Adding additional file storage to your desktop and laptop computers is a snap these days with the variety of USB hard drives that are on the market. Seagate is a brand that I’ve come to trust over the years, so when they asked if I would like to take a look at their FreeAgent GoFlex Home Networked Drive and their GoFlex Ultra-Portable drives, I was happy to do so. Let’s check them out.
FreeAgent GoFlex Home Network Storage System
The FreeAgent GoFlex Home drive is perfect for families with several computers. Once setup, it will allow up to 3 computers on your home network to wirelessly access the drive for automatic backups and file sharing. It’s available in 1 and 2 TB capacities and compatible with both Windows and Mac computers including a mixture of both. It can also stream media to networked players and game consoles.
Seagate FreeAgent GoFlex Home Hard Drive
Quick Start Guide
The first thing you notice about the GoFlex Home is that there are no obvious connectors, buttons or LEDs on the drive. It’s just a large shiny Black plastic brick.
But then you turn it over and see the special connector on the bottom.
The drive plugs into the included network dock, which has 2 Status LEDs on the front…
And a power button, AC adapter port, Ethernet port and a USB port on the back. The USB port can be used to share a printer with your home network or for additional USB file storage.
Setting up this drive is pretty simple. All you need is a free Ethernet jack on your wireless router, a free wall outlet for power and a computer to setup the drive. The setup consists of inserting the included CD in a Windows or Mac computer (an iMac in my case) and following the prompts.
Step 1 registers your drive and allows you to create an account so that you can access the drive from a browser. Step 2 installs some optional desktop applications for the Mac that are basically just shortcuts to the drive through your browser and finder windows. Windows users will get a copy of Memeo backup software and Seagate Dashboard software.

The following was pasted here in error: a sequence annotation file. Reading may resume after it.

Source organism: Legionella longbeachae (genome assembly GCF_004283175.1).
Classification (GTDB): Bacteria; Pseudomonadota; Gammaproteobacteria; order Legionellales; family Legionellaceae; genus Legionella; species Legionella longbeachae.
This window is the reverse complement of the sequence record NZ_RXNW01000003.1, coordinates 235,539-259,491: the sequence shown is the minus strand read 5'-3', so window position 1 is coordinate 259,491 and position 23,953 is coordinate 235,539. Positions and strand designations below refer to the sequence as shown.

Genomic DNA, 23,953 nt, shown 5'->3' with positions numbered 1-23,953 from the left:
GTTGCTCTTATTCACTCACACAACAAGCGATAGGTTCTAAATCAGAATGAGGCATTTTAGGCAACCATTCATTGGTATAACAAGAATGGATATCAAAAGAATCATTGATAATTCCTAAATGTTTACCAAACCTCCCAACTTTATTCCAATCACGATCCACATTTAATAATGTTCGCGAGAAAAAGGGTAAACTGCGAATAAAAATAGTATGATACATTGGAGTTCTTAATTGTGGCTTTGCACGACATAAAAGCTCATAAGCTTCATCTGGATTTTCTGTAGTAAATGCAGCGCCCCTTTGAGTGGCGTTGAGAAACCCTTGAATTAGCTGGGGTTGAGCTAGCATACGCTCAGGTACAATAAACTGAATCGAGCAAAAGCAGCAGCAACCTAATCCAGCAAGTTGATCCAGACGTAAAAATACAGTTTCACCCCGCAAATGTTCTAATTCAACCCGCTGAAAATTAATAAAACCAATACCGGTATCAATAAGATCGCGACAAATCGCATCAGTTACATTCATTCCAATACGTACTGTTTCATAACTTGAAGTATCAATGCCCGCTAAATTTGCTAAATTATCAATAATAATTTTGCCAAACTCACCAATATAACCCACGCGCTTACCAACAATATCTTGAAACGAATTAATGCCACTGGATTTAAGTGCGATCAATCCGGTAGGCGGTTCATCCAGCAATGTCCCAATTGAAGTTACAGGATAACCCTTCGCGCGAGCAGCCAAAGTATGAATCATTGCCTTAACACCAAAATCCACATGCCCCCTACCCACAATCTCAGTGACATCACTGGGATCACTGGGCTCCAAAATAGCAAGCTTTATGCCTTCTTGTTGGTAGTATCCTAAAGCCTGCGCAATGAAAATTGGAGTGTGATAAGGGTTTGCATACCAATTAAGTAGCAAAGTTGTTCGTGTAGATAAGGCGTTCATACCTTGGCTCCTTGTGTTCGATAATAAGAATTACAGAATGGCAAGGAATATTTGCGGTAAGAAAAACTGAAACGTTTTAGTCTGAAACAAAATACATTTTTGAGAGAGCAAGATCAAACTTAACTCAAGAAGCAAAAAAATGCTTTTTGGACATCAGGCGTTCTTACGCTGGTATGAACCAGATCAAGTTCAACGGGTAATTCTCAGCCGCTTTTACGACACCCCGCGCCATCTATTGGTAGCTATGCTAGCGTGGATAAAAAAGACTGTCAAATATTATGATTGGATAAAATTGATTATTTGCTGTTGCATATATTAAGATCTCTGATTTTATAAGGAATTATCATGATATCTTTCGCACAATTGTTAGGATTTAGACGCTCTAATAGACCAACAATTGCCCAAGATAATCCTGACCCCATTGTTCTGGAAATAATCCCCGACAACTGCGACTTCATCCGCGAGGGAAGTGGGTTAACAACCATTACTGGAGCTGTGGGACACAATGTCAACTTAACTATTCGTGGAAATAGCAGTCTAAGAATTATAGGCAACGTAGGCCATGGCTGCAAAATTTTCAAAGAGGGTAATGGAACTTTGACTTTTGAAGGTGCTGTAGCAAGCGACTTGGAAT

This is the interface that you’ll use to access the GoFlex Home drive through a web browser such as Firefox on the Mac.
Through this interface, you can see all your files, create new folders, copy files into folders, etc. You can also create shares which are like playlists of files on the Home drive. Deleting a file from a share does not delete it from the Home drive. But deleting a file from the Home drive will delete it in any Share that it happens to be part of.
The web interface allows for thumbnail viewing.
There’s a slide show interface and a music player interface for your audio files.
The web interface is fine, but I prefer to work in the regular OS X finder (file manager) because you can’t easily drag and drop files into folders in the browser. You have to click on the folder, then choose upload, then click the drag and drop link, then drag and drop the file. That is too many steps in my opinion.
During the setup process, three folders are automatically created on the GoFlex Home drive for you:
• A Public folder, where files can be stored and accessed by everyone on your home network.
• A Personal folder that only you can access, where you can store personal or private files that you don’t want anyone else on your home network to see.
• A Backup folder that only you can access, where all your backup files are stored.
Once I setup the drive, it was then automatically visible on all the other computers on my home network. I didn’t have to install any special software, it just showed up in the Shared drives section of the finder. I did have to connect using the account name / password that I created via the setup process though. From there, I could access all the files with no problems.